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CAMPAIGN 2000

Gore Chooses Sen. Lieberman as Running Mate

Campaign: The moderate is the first Jew on a major U.S. party ticket. Democratic, religious groups hail the selection. GOP claims his positions more closely match Bush's.

August 08, 2000|EDWIN CHEN and MARK Z. BARABAK | TIMES STAFF WRITERS

NASHVILLE — Al Gore broke one of the long-standing barriers in presidential politics Monday by selecting U.S. Sen. Joseph I. Lieberman of Connecticut to be his running mate. Lieberman became the first Jew in American history picked for a major party ticket.

The vice president offered the job to Lieberman in a midday phone call and Lieberman readily accepted. "That was the call. It was directly from Al Gore," Lieberman told reporters as he pulled up to his home in New Haven, Conn., cell phone still in hand.

"We said a short prayer together," Lieberman said, adding: "Miracles happen."

In picking the two-term senator, Gore chose a running mate from the political center, a devoutly religious man who was the first Democrat to condemn President Clinton's affair with White House intern Monica S. Lewinsky. Lieberman has also established his credentials as one of Washington's leading moralists by crusading against Hollywood sex and violence.

A onetime state senator and Connecticut attorney general, Lieberman, 58, is chairman of the Democratic Leadership Council, a Washington think tank that helped incubate many of the party's more centrist positions on welfare reform, deficit reduction and world trade.

Aides said Lieberman's faith was a key reason for Gore's decision, which he made early Monday after a final marathon meeting with top advisors. (Although Barry Goldwater, the 1964 GOP nominee, had a Jewish father, he embraced his mother's Episcopalian faith.)

Eager to dispel Gore's plodding image, aides made comparisons to John F. Kennedy, the first Roman Catholic to be elected president, who was nominated 40 years ago at the last national party convention in Los Angeles.

"The pick says a lot about Vice President Gore," said deputy campaign manager Mark Fabiani. "It says a lot about his judgment and his values. It's a very dramatic and very bold pick."

The two men plan their first joint appearance today at a noontime rally at the War Memorial in Nashville. Their ticket will be sealed at next week's Democratic National Convention in Los Angeles.

By passing over other candidates with explicit appeal to the party's left wing, Gore showed confidence in his ability to consolidate Democratic support--which remains soft--and reach out to the independent and swing voters he will need to win in November.

Lieberman has taken positions on issues, from school vouchers to defense spending, that are more conservative than many Democrats prefer.

Still, the reaction Monday was almost uniformly supportive across the party spectrum.

A 'Bold and Courageous Choice'

"I wouldn't say dancing in the streets, but we're not gnashing our teeth either," said Amy Isaacs, national director of Americans for Democratic Action, a leading liberal group that rates lawmakers on their congressional votes. "There are areas where we disagree with him. On the other hand, if you look at a 77% lifetime voting record for Lieberman versus 4% for [Republican vice presidential nominee] Dick Cheney, there's a clear and distinct difference."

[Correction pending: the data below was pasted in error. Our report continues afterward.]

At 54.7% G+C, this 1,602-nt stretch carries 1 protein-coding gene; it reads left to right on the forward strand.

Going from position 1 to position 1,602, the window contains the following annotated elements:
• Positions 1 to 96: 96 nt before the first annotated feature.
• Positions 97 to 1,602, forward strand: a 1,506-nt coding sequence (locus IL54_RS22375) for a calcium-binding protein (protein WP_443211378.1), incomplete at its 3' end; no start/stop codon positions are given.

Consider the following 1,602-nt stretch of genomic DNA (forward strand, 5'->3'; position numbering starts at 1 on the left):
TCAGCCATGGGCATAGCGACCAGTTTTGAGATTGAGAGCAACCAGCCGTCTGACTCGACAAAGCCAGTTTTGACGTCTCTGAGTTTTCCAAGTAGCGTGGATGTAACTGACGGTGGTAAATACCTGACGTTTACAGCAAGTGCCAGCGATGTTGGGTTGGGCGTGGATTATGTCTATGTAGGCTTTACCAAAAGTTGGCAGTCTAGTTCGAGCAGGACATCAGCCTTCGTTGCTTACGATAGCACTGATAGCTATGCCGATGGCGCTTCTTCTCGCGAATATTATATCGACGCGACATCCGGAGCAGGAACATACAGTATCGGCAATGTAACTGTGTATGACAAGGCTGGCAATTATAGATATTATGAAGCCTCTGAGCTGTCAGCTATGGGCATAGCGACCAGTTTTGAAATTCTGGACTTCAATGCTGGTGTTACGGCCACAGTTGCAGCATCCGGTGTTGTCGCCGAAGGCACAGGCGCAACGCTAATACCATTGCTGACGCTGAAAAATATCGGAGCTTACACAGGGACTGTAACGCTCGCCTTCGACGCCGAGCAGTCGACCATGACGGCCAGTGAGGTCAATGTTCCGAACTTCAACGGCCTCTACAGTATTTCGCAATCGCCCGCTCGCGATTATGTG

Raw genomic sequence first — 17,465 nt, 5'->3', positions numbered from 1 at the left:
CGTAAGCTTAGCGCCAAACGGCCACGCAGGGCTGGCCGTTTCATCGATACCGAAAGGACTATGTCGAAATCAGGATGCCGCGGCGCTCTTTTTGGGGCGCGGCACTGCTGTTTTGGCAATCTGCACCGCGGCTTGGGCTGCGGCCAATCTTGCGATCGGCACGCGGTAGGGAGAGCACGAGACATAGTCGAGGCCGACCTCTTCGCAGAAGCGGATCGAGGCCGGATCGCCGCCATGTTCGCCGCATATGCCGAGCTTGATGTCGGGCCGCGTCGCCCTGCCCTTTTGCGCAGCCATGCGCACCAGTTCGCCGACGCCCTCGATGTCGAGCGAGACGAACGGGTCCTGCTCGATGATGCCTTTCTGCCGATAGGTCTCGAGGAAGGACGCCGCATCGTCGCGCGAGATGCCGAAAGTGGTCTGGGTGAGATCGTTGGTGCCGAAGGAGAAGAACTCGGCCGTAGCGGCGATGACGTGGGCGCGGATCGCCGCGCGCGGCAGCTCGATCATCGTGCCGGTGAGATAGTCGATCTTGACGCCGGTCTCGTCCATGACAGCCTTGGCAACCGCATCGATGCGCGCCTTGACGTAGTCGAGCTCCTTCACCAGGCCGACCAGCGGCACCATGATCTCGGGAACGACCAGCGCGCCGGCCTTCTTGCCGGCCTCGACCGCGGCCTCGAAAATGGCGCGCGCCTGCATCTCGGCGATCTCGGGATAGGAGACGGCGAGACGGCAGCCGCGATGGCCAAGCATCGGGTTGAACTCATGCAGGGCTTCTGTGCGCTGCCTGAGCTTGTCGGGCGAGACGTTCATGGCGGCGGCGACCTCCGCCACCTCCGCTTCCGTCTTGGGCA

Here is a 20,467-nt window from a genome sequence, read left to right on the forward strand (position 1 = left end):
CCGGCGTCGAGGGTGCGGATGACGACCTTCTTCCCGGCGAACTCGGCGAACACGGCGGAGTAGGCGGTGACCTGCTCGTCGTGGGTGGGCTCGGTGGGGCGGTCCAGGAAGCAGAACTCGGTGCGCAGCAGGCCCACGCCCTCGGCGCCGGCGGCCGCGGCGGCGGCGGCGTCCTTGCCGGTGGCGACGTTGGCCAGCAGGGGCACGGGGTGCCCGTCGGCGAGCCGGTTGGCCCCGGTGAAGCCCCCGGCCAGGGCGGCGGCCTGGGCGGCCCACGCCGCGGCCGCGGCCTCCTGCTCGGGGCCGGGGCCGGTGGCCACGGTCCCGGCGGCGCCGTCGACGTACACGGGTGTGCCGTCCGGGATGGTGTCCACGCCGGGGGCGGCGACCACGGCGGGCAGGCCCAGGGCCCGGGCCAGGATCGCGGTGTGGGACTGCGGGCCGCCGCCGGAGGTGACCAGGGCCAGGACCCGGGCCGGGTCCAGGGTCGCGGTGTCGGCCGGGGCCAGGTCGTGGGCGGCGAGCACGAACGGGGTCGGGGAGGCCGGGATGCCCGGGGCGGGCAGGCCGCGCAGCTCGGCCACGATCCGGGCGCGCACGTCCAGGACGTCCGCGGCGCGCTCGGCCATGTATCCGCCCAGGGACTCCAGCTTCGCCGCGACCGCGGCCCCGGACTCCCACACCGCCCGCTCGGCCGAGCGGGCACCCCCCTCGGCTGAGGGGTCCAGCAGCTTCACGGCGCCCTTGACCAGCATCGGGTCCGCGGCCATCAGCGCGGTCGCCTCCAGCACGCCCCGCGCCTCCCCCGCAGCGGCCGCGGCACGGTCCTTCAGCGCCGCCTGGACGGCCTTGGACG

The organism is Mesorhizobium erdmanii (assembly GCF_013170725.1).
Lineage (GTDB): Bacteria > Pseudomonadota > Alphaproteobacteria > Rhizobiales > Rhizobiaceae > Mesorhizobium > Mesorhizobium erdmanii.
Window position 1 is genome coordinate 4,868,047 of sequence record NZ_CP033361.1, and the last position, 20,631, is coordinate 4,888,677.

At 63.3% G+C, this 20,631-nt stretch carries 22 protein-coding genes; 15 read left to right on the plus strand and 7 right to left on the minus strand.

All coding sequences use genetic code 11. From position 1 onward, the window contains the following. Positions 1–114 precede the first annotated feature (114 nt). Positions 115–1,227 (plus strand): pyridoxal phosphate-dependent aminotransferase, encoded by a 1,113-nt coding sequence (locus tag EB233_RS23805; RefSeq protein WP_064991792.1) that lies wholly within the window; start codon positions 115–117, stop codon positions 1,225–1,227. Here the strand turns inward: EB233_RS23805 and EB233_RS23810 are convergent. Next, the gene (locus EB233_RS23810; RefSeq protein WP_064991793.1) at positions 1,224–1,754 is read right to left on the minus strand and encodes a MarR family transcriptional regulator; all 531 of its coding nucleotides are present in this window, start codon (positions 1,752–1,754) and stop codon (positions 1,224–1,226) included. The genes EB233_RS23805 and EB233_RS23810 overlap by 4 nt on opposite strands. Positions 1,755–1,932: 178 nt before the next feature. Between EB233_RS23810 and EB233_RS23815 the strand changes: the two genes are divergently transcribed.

Among Jewish groups, the reaction was nothing short of euphoric. "Al Gore has made history today and we are thrilled about his bold and courageous choice," said William B. Dockser, head of the National Jewish Democratic Council.

The selection was even big news in Israel, where Lieberman was the lead story on evening broadcasts.

From Austin, Texas, the Bush campaign offered a statement praising Lieberman as "a good man." At the same time, the campaign pointed out--and somewhat exaggerated--some of the differences between the vice president and his new running mate.

"From Social Security reform to missile defense, tort reform to parental notification, and from school choice to affirmative action, Al Gore has chosen a man whose positions are more similar to Gov. Bush's than to his own," said spokesman Ari Fleischer. "The fact that Al Gore is willing to select a running mate whose positions he has attacked throughout this campaign will cause many to question Al Gore's commitment to the positions he takes."

But a Gore spokesman dismissed any conflict between the two Democrats. "Al Gore is at the top of the ticket," said press secretary Chris Lehane. "The ticket is going to reflect his agenda."

In selecting Lieberman, Gore hopes to set up a contrast between "the new guard" and "the old guard," as Fabiani put it. The difference is not generational: At age 59, Cheney is only a year older than Lieberman. Rather, Democrats hope to compare Cheney's traditional Republican beliefs with Lieberman's involvement in the "New Democrat" movement, which guided the party away from much of its reigning orthodoxy.

Moreover, Lieberman is a relatively fresh face on the national political scene, although he may be a bit too fresh. "In the South he's largely unknown," said Merle Black, who teaches political science at Atlanta's Emory University. "In the short run I don't think he helps much because people don't even know who he is."

Gore Uses Himself as a Model

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